from Wikipedia, the free encyclopedia
Icon tools.svg

This item has been on the quality assurance side of the portal sociology entered. This is done in order to bring the quality of the articles on the subject of sociology to an acceptable level. Help eliminate the shortcomings in this article and participate in the discussion . ( Enter article )

In sociology, decency is a standard that is perceived as a matter of course for ethical and moral standards and expectations of good or correct behavior. The decency determines the manners and the way of life.

From the moral decency is so far distinguished, as it is something primarily Ocular that the character does not necessarily reflect a person while morality in mind is anchored a person. The word has experienced multiple changes in meaning over the past 200 years .

Word and conceptual history


The word “decency”, a singular rhetoric , goes back to ahd. Anastantida and mhd. Anestant * , although the meaning of the word was initially different from the modern one. In his critical grammatical dictionary of the High German dialect (1774–1786), Adelung also gave the following meanings, in addition to the modern ones : 1. The queuing of hunters who “stand in a comfortable place and wait for game”; 2. derived from this and in a figurative sense: the postponement of a business; 3. that which causes "decency" in the latter meaning, namely doubts or concerns. From the last two meanings mentioned, the words in German have been objectionable and received without objection to this day .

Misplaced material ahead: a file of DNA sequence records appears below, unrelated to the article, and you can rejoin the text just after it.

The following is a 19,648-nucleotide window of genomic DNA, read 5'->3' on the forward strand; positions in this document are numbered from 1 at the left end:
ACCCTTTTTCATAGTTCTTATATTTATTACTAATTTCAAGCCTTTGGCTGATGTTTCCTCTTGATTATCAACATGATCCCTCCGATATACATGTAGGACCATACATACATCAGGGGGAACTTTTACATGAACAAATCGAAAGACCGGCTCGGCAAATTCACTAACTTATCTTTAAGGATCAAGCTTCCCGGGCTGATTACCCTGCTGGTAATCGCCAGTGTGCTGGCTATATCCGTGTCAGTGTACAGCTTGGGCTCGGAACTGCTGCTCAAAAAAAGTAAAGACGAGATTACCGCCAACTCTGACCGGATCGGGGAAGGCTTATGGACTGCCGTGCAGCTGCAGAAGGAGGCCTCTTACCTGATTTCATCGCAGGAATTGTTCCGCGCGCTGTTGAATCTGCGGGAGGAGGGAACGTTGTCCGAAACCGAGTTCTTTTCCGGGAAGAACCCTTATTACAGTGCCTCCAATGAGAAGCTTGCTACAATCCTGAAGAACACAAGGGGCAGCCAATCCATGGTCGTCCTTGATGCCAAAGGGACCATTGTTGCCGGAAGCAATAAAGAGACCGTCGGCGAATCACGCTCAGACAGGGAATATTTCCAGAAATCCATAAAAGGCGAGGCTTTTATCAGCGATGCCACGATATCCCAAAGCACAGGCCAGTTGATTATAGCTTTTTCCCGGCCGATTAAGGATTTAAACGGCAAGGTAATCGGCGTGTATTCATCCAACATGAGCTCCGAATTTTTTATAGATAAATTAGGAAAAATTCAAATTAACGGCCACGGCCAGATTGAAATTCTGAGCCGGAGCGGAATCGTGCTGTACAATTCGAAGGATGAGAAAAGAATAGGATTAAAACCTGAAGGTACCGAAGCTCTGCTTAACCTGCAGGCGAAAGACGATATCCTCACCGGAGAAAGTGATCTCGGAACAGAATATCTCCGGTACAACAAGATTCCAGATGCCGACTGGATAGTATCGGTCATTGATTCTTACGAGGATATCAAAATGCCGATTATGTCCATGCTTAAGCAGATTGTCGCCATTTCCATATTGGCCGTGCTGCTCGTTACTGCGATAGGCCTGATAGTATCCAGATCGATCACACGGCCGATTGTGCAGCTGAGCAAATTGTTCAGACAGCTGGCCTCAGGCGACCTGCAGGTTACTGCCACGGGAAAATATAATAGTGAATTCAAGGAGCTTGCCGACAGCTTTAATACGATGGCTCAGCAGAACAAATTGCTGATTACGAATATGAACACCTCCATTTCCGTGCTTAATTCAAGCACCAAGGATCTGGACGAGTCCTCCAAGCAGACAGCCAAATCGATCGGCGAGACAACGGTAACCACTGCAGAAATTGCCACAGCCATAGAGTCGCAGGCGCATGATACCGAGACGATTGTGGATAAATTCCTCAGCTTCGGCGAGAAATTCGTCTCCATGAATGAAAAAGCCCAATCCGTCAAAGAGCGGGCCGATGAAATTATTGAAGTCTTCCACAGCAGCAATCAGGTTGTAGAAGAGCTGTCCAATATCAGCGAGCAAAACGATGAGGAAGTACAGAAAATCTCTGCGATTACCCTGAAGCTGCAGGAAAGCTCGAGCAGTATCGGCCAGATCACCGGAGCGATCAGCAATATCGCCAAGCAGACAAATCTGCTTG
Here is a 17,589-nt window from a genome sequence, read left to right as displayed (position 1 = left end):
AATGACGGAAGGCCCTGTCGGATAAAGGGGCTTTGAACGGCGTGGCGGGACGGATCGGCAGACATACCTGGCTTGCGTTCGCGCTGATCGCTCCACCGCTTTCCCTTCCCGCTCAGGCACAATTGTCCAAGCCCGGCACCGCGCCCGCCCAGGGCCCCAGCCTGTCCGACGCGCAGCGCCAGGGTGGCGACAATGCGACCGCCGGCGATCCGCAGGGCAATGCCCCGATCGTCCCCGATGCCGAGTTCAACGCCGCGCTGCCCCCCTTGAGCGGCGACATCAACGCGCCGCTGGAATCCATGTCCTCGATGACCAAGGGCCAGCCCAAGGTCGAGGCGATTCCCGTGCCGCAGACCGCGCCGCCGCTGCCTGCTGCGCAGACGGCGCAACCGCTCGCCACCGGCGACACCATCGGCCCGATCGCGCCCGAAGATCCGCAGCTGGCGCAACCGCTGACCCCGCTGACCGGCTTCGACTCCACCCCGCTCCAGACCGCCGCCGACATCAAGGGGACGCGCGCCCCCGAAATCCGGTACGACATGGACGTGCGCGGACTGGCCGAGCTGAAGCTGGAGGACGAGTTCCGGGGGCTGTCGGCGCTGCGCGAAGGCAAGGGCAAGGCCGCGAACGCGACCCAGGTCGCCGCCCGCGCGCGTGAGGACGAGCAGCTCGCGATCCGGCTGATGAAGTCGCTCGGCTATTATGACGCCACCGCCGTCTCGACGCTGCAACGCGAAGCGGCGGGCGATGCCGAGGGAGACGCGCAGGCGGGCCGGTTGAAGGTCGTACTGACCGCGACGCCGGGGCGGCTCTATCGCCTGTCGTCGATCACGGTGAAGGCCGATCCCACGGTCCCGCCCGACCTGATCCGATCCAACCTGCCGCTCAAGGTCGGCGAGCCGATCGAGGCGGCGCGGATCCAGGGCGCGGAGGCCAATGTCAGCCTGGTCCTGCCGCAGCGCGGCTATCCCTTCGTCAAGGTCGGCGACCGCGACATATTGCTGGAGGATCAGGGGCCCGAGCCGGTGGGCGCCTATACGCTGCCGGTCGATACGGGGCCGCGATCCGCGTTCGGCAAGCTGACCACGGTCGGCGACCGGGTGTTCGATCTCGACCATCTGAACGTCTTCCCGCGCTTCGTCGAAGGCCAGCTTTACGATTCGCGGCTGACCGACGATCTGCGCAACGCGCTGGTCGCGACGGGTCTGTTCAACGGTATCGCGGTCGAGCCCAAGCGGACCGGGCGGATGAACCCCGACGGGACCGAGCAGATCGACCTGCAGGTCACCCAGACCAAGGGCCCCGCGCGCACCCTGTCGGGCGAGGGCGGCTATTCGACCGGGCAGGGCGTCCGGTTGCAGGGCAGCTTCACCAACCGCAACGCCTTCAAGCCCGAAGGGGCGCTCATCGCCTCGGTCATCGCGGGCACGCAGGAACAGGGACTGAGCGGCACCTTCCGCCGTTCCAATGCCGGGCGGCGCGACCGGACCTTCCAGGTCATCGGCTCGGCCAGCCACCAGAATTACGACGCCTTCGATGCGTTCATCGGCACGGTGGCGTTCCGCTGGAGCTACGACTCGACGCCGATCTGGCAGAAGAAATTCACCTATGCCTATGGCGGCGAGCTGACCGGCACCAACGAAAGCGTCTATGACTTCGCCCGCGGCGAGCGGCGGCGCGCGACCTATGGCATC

18th century

The modern meanings of the word “decency” have only the word in common. The first of them emerged in the 18th century as a noun for the verb pending, regardless of the above meanings . During this time the word queuing means u. a. "To stand by (someone)" or "to be in tune with" in terms of clothing and actions in relation to the person wearing the clothing or performing the actions. “This dress suited him very well.” “Dancing suited him very badly.” As a result, in the 18th century, “decency” is also the correspondence of appearance or behavior of a person and what is done by this person based on their character or behavior their social position is expected:

“That which is pending, as far as this verb expresses the proper in the external behavior, the relation of the external behavior with the inner perfections that one has, or at least by virtue of his class and profession, and which should have every time circumstances. Good and bad decency. He dances with excellent manners. The speaker has bad manners. There is an incorrigible propriety in his clothing. What a noble decency there is in his young expression! White. In a narrower sense, good decency. He has the right decency that is appropriate for a courtier. "